1. I have been wondering what Your Eminence would come up with on this. Here is my slightly odd take on it all. I think that at the time Blair’s argument went like this. We live in a world where there are dangerous nut jobs who would like to slaughter us by the million of they got the chance. Saddam is a brutal nut job who we know is in the business of getting hold of chemical or biological weapons, and he hates the West, which had kicked him out of Kuwait, and every reason to visit revenge on us via the intermediary of Al Quada, or whoever. That is too great a risk to take, and the US is going income what may – so in we go and we are on the winning side..

    OK, I can go with that. Then it turns out he didn’t have any. The response is this. “Look” (Blair always says “look”); he Saddam was an utter bastard. He is just waiting us out while we have an army camped on his borders, but as soon as that threat is gone, he will be back to his old ways, and we won’t be in a position to re mount a military campaign for years. So, it doesn’t matter whether he has any at the moment, he has a fixed intention to get them in the future if he can. Same point applies, it’s too dangerous.

    Now, in fact I can go with that too. It has a certain sense in security terms. But that is where me and Phoney Toney start tp part company. No, I haven’t read Chilcot yet, and I probably never will, but I have read some of the memos. The following points shout at me.

    1. War with Iraq had been decided upon by the US well before, probably in the wake of 9/11 partly as an exercise lashing out at somebody as a Grand response, and partly as part of a rather simple Neo Con agenda.

    2. Blair committed Britain to that war well in advance.

    3. Blair seems to have been motivated by some grand, delusional, ideal of establishing a New World Order, not security as such in pragmatic terms.

    4. Blair’s primary focus was, as ever, on spin and the political consequences for himself. A quick victory would be good for him and Dubya. If it went slowly of badly “questions might be asked”. Always the politician, in the forefront of his mind was the possible consequences for him, not the security of the nation or the safety of our troops or indeed Iraqi civilians.

    5. He was more concerned with spin than the welfare of troops. British troops were often not properly equipped to promote deniability, because it could not be accepted that war had already been decided upon.

    6 He appears to have regarded the decision to go to war as his own personal private one, and that the views of the remainder of the Cabinet or indeed other advisors were irrelevant.

    7. He and Bush had no plan for what was to come after.

    What those memos reveal to me is that Blair was an is, an utter lunatic with a messianic complex. He is also a sociopath. That is a topic close to my heart, sadly, and I have written on it elsewhere. Sociopaths cannot perceive or recognise that they have ever done anything wrong, and are willing to do anything to get what they want: they have no human function of conscience or moral compass. the function is absent from the cognitive process. That is why Blair would quite happily look the families of the bereaved in the eye and say (voice all a tremble with fake emotion) : it breaks my heart that little Tommy was incinerated in a Snatch land rover, but I acted in good faith.

    It’s probably why he was quite successful at getting elected.

    Blair, the Great Deceiver. He is basic just a total nut job with a Lady Macbeth type misses. His reputation is where it should be. In the garbage.

    Liked by 1 person

    1. Whether Blair is a sociopath or an actor, or a combination of the two, he certainly knows how to deliver a line for optimum public effect. In our world of increasingly celebrity-based politics, the likes of Blair, Bill Clinton, Reagan, Trump, Boris etc. can strike through to the electorate in a way that the more conventional politicians cannot. To get you to mark your ‘X’, if they’ve got the ‘X Factor’, then considerations of their competence, integrity and even policies seem to stand no chance.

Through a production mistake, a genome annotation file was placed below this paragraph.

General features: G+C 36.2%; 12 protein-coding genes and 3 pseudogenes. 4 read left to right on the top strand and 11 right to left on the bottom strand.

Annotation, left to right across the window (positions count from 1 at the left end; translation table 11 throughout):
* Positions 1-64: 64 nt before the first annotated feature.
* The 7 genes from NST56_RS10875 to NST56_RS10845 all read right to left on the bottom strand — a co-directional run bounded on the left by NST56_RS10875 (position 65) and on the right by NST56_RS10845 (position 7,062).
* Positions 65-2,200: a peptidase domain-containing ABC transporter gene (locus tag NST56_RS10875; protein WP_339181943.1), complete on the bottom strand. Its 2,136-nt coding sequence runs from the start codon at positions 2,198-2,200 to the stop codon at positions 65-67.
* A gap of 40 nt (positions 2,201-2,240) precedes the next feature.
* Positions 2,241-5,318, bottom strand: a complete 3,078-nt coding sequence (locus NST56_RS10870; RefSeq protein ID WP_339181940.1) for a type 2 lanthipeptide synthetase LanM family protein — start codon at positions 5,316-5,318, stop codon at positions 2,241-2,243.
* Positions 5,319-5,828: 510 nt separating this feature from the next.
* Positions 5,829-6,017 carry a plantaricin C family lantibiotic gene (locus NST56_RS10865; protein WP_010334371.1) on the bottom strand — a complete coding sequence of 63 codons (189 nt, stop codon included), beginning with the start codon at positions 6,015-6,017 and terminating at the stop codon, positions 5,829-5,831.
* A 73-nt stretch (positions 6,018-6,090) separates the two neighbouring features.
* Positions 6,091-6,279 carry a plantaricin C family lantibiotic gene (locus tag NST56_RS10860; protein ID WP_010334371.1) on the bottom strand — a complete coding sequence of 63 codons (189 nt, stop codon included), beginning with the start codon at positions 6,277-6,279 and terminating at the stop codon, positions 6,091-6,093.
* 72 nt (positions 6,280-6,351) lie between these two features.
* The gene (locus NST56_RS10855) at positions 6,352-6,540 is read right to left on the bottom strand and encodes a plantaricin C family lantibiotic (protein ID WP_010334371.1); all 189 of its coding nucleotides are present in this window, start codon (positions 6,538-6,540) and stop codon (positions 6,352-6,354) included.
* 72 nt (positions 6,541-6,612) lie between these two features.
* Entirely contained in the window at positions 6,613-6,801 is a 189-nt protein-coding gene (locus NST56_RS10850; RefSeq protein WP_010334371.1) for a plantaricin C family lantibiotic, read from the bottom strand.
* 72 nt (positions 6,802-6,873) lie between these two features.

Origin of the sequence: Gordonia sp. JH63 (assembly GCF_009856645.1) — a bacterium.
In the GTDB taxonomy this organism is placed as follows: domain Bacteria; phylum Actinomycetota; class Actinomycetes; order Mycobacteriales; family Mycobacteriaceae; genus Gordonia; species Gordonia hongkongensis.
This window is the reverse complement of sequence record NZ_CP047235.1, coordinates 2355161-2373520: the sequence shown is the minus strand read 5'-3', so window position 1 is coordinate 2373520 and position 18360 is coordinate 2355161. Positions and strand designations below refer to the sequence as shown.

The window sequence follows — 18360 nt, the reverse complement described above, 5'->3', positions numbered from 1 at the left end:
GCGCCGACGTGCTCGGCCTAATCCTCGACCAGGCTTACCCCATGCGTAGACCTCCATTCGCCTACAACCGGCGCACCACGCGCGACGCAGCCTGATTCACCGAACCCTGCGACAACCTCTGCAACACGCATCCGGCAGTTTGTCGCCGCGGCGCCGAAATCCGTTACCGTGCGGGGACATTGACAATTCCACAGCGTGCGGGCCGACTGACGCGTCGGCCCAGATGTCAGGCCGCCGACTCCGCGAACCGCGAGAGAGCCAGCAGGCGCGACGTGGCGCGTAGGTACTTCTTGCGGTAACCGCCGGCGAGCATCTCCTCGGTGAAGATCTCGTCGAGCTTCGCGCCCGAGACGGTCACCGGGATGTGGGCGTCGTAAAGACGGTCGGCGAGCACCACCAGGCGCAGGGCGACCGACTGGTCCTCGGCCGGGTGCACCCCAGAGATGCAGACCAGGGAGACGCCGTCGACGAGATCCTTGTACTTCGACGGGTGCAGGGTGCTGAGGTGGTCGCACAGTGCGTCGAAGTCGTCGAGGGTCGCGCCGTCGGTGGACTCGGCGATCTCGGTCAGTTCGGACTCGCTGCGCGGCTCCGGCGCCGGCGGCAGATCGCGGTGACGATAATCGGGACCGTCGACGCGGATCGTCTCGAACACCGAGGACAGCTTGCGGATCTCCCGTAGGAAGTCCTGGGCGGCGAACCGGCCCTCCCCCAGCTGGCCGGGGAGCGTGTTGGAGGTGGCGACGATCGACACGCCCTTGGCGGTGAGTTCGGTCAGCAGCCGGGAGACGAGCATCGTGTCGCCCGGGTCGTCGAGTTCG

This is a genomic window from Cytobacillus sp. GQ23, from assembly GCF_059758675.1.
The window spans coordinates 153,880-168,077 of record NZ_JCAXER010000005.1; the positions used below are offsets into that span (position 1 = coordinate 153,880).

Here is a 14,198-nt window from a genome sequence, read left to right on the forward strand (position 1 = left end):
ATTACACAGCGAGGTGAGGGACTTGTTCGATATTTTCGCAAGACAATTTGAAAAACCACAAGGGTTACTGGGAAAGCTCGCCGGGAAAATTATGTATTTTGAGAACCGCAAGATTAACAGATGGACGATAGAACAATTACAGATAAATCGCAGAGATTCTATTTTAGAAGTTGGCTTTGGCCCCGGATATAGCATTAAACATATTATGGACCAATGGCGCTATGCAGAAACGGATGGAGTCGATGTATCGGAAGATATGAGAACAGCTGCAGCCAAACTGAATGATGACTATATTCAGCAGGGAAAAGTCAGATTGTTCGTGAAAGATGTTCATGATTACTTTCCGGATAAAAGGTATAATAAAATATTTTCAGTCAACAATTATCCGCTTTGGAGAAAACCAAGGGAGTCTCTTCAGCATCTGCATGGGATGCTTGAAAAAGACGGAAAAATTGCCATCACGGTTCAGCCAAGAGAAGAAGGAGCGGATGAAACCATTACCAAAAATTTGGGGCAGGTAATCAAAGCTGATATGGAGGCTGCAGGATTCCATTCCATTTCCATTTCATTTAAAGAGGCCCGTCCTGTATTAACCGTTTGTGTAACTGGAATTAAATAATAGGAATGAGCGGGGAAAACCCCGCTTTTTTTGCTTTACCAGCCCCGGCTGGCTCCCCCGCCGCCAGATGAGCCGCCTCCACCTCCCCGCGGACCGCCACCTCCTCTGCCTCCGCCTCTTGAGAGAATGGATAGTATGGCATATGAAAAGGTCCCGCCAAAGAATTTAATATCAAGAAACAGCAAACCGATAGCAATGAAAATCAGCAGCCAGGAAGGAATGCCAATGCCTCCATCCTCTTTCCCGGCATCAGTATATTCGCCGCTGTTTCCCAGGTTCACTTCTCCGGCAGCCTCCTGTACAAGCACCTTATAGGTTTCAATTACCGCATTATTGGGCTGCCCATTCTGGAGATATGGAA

I’m quite confident Blair was convinced that invading iraq was the right thing to do, in his own mindset – whether a different PM would have reached the same conclusion, in the same blend of circumstances, we will never know, but I prefer to think they may differ.

      But that does not excuse the complete absence of any post-conquer plan – if one had been in place, if they had left the Iraqi police, military and civil service in place, if the post-Saddam period had been marked by mature elections, stability, peace and prosperity, then Blair’s legacy would be very different. As it is, none of that was ever going to happen, so he gets the legacy he deserves.

      And all because of whether a nation held stocks of illicit weapons of mass destruction or not. Whilst almost next-door is another nation which holds unacknowledged weapons of mass destruction, including nuclear ones, and which repeatedly disregards UN resolutions, yet remains immune from direct action, or even criticism, by the very same nations which seemed so hell-bent on removing any imagined WMD and leadership from Iraq. Odd that.

      Liked by 1 person

    2. Good summary. I wanted to digest all I’d heard about the report before commenting and also needed an angle. I figured Blair’s obsession with the US President was the angle to go for, as it seemed to be at the root of his undoing.

      Like

  2. Apparently the execuitve summary alone is 145 pages, so, let’s face it, the number of people on the face of the planet that are alive now that will ever read this weighty tome in its entirety, let alone the executive summary, is in the region of dozens, maybe hundreds at most.

    That said, the Chilcot Report is an important piece for the historical record – and it strikes me that Victoria Lucas is on the ball with the Suez comparison.

    As regards Saddam Hussein, he did, of course, have weapons of mass destruction – the USA, the British, the French, and no doubt, other countries sold them to him to use on the Iranians. After that, he went a bit rogue, Colonel Kurtz style, and he also used them on the Kurds and the Shia Iraqis. Blowback.

    Liked by 1 person